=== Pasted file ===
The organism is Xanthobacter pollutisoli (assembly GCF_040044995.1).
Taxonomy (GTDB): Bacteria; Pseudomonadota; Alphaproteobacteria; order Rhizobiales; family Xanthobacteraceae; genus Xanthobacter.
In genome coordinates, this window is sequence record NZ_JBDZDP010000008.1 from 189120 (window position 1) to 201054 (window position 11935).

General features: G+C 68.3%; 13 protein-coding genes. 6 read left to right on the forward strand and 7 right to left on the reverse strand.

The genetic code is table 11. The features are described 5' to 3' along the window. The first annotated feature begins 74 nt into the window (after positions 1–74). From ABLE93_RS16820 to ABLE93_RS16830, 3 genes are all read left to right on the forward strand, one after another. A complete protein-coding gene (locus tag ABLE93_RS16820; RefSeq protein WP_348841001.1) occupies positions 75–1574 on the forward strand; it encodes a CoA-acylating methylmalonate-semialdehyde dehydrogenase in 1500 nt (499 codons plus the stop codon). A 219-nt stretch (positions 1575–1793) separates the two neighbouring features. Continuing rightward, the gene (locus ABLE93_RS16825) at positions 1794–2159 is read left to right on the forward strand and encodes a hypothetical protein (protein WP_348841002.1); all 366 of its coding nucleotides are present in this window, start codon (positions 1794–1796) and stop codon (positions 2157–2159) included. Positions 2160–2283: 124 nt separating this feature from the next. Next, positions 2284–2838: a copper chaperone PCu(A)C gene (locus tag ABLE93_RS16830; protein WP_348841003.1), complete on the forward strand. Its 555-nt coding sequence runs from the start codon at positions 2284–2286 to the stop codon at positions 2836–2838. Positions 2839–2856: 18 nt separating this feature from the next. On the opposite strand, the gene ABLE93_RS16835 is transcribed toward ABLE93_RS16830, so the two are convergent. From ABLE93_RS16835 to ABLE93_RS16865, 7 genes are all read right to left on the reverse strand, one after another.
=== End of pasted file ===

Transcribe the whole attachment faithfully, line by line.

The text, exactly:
The organism is Xanthobacter pollutisoli (assembly GCF_040044995.1).
Taxonomy (GTDB): Bacteria; Pseudomonadota; Alphaproteobacteria; order Rhizobiales; family Xanthobacteraceae; genus Xanthobacter.
In genome coordinates, this window is sequence record NZ_JBDZDP010000008.1 from 189120 (window position 1) to 201054 (window position 11935).

General features: G+C 68.3%; 13 protein-coding genes. 6 read left to right on the forward strand and 7 right to left on the reverse strand.

The genetic code is table 11. The features are described 5' to 3' along the window. The first annotated feature begins 74 nt into the window (after positions 1–74). From ABLE93_RS16820 to ABLE93_RS16830, 3 genes are all read left to right on the forward strand, one after another. A complete protein-coding gene (locus tag ABLE93_RS16820; RefSeq protein WP_348841001.1) occupies positions 75–1574 on the forward strand; it encodes a CoA-acylating methylmalonate-semialdehyde dehydrogenase in 1500 nt (499 codons plus the stop codon). A 219-nt stretch (positions 1575–1793) separates the two neighbouring features. Continuing rightward, the gene (locus ABLE93_RS16825) at positions 1794–2159 is read left to right on the forward strand and encodes a hypothetical protein (protein WP_348841002.1); all 366 of its coding nucleotides are present in this window, start codon (positions 1794–1796) and stop codon (positions 2157–2159) included. Positions 2160–2283: 124 nt separating this feature from the next. Next, positions 2284–2838: a copper chaperone PCu(A)C gene (locus tag ABLE93_RS16830; protein WP_348841003.1), complete on the forward strand. Its 555-nt coding sequence runs from the start codon at positions 2284–2286 to the stop codon at positions 2836–2838. Positions 2839–2856: 18 nt separating this feature from the next. On the opposite strand, the gene ABLE93_RS16835 is transcribed toward ABLE93_RS16830, so the two are convergent. From ABLE93_RS16835 to ABLE93_RS16865, 7 genes are all read right to left on the reverse strand, one after another.